This was as compulsively readable as always. And it went SOME way toward fixing the implausible mess the author got into with one character last time.
The Bookman's Tale, by Charlie Lovett
A bit too pat, a bit too mannered, but wonderfullly, properly Romantic in at least 3 or 4 senses of the word.
A Wizard Alone, by Diane Duane
This was... odd. Duane is as wonderful a writer as ever; the main characters are as fun and three-dimensional as ever; the story is as full of emotional and symbolic power as ever. And yet: her characterization of the autistic added protagonist of this one... was weird. It's clear that she meant to be inclusive and respectful. Because of that, I don't think she MEANT to imply that inside every autistic person is a trapped neurotypical person waiting to be freed (or free themselves?), but it kind of felt that way, in fact I'm having trouble seeing any other interpretation of the story, and it left a very bad taste in my mouth. There's an excellent commentary on the problems with this book at http://beccaelizabeth.dreamwidth.org/200
Guardian of the Dead, by Karen Healey
Such a good book! Nothing transcendent, just a very steady, perfectly composed YA fantasy ... great characters, satisfyingly fresh mythos (magic built mostly from Maori legends), and enough of a sense of mischief to keep things lively.
The Winter Garden, by Kristin Hannah
Not at all the sort of book I usually read, and I almost stopped reading it a couple of times in the first 50 pages because the beginning part is awkwardly written, too much telling and not enough showing, plus the language is clumsy. But it really grew on me, particularly the way the originally very unreal fairy tale sections get grittier and more full of telling historical and personal details as the story goes on. It seems to *me* that the book's flaws were mostly confined to the first few chapters, but perhaps I just got so into the story that its flaws faded in importance?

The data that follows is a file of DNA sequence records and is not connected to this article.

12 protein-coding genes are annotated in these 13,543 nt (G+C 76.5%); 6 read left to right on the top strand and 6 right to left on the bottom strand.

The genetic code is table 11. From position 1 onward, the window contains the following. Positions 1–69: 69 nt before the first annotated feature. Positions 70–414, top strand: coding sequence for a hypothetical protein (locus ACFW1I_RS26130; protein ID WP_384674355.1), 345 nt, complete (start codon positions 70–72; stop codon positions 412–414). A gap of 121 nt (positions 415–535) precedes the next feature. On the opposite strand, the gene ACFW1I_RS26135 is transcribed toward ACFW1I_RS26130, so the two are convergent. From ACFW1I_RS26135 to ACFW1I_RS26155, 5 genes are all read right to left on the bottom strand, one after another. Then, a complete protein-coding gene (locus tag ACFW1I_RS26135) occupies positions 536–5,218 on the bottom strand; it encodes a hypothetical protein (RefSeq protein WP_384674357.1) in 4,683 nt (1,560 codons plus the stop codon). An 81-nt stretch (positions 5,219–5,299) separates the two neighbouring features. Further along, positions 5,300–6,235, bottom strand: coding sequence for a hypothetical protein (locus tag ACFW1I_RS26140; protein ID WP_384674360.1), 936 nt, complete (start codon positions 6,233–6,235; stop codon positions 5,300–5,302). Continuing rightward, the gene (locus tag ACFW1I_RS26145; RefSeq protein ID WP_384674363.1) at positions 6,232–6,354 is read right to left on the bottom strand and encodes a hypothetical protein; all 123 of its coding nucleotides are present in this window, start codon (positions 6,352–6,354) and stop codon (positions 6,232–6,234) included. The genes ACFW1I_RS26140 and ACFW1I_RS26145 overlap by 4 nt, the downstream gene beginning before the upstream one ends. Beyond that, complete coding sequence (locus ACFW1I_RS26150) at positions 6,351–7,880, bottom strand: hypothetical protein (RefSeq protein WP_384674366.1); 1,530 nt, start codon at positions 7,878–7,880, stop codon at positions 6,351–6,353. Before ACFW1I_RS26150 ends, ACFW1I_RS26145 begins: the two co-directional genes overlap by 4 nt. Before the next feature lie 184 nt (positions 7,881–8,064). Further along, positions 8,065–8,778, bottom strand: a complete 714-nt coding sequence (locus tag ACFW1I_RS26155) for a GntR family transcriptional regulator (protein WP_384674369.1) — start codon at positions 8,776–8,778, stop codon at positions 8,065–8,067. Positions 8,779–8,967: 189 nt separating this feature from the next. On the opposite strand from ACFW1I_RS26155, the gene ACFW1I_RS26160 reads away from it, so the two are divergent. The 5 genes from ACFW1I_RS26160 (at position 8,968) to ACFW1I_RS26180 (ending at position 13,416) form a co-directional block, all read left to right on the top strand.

Wahine Toa: Women of Maori Myth, by Robyn Kahukiwa with Patricia Grace
A beautiful adult picture book by Kahukiwa, rather more graceful and warm than the usual exhibition catalog; and Grace's words are elegant and rhythmic; I read most of them aloud.
Some Other Country: New Zealand's Best Short Stories, edited by Marion McLeod and Bill Manhire
The chronological arrangement of these stories was rather interesting, confirming that certain periods of mainstream short story writing (eg, the 80s) are just NOT very appealing to me, no matter where the stories' writers come from.
From A to Zine, by Julie Bartel
I used this book in a school project about zines in libraries last spring, and the bits I read for my project were so lucid and enthusiastic that I decided to read it all later on. Glad I finally got 'round to it, because the whole thing is that good.
The Shattering, by Karen Healey
Really quite fun, though more with the typical YA dark fantasy and (slightly) less with the clever and perfectly done than Guardian of the Dead. Looking forward to reading lots more of hers.